Many large datasets associated with modern predictive data mining applications are quite complex and heterogeneous, possibly involving multiple relations, or exhibiting a dyadic nature with associated “side-information”. For example, one may be interested in predicting the preferences of a large set of customers for a variety of products, given various properties of both customers and products, as well as past purchase history, a social network on the customers, and a conceptual hierarchy on the products. This talk will introduce a broad framework for effectively tackling such scenarios using a simultaneous problem decomposition and modeling strategy that can exploit the wide variety of information available. The properties and capabilities of this framework will be illustrated on several real life applications.


Keynote Lecture 4
Conceptual Modeling for the Human Genome Challenge
Oscar Pastor
Universidad Politécnica de Valencia

Brief Bio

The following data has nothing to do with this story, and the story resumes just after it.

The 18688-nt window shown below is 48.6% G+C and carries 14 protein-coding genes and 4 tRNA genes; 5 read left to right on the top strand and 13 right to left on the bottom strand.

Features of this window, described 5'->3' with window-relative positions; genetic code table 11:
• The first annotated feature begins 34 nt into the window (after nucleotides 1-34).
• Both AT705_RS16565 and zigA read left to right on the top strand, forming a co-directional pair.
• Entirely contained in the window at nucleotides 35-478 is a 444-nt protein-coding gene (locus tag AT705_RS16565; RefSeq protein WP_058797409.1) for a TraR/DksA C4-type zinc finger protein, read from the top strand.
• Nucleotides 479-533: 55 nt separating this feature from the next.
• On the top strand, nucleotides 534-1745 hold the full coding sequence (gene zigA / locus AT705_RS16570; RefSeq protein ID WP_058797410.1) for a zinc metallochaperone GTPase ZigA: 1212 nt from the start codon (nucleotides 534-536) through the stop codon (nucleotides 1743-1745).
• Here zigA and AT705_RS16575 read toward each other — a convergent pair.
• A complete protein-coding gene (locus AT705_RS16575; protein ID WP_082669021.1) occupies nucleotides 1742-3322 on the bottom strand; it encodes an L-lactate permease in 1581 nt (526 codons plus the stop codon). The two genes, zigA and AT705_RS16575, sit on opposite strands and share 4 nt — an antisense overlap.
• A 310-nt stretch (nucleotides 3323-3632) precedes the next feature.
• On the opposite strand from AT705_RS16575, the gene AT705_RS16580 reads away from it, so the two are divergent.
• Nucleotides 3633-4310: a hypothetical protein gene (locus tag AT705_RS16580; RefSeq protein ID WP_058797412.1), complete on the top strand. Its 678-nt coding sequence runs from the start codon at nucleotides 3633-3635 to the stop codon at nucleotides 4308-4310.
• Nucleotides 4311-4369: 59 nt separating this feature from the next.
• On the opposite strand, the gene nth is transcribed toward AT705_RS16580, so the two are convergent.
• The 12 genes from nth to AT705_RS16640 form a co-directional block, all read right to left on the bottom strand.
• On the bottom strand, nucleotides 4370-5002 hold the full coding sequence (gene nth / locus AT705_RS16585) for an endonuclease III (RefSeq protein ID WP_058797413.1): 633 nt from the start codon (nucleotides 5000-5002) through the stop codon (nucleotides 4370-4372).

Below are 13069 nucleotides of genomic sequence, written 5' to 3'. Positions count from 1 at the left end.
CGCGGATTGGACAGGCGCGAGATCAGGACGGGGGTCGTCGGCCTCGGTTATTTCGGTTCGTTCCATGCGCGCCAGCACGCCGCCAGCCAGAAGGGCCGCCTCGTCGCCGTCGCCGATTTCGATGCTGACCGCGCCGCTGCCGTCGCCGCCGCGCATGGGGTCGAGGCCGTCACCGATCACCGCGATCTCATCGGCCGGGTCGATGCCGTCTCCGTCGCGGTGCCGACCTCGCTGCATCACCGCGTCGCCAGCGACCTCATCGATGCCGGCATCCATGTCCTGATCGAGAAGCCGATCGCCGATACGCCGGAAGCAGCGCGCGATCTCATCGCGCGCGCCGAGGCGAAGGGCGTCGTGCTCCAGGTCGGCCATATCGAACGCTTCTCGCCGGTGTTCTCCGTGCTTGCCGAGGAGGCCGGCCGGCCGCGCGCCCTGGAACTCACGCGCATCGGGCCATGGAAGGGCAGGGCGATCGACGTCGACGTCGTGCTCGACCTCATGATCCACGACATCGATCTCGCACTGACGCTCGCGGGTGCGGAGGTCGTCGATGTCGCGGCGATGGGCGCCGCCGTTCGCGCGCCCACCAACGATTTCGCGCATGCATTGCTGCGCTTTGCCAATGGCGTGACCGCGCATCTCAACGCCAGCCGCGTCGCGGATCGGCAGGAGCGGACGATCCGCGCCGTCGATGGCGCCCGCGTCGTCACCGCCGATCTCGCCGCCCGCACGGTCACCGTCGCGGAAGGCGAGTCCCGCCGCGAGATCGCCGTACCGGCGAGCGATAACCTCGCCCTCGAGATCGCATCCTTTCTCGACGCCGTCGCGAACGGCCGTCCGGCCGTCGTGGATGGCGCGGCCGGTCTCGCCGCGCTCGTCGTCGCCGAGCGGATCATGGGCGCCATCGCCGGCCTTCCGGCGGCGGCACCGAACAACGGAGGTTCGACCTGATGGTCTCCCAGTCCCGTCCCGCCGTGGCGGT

Oscar Pastor is Full Professor and Director of the "Centro de Investigación en Métodos de Producción de Software (PROS)" at the Universidad Politécnica de Valencia (Spain). He received his Ph.D. in 1992. He was a researcher at HP Labs, Bristol, UK. He has published more than two hundred research papers in conference proceedings, journals and books, received numerous research grants from public institutions and private industry, and been keynote speaker at several conferences and workshops. Chair of the ER Steering Committee, and member of the SC of conferences as CAiSE, ICWE, CIbSE or RCIS, his research activities focus on conceptual modeling, web engineering, requirements engineering, information systems, and model-based software production. He created the object-oriented, formal specification language OASIS and the corresponding software production method OO-METHOD. He led the research and development underlying CARE Technologies that was formed in 1996. CARE Technologies has created an advanced MDA-based Conceptual Model Compiler called OlivaNova, a tool that produces a final software product starting from a conceptual schema that represents system requirements. He is currently leading a multidisciplinary project linking Information Systems and Bioinformatics notions, oriented to designing and implementing tools for Conceptual Modeling-based interpretation of the Human Genome information.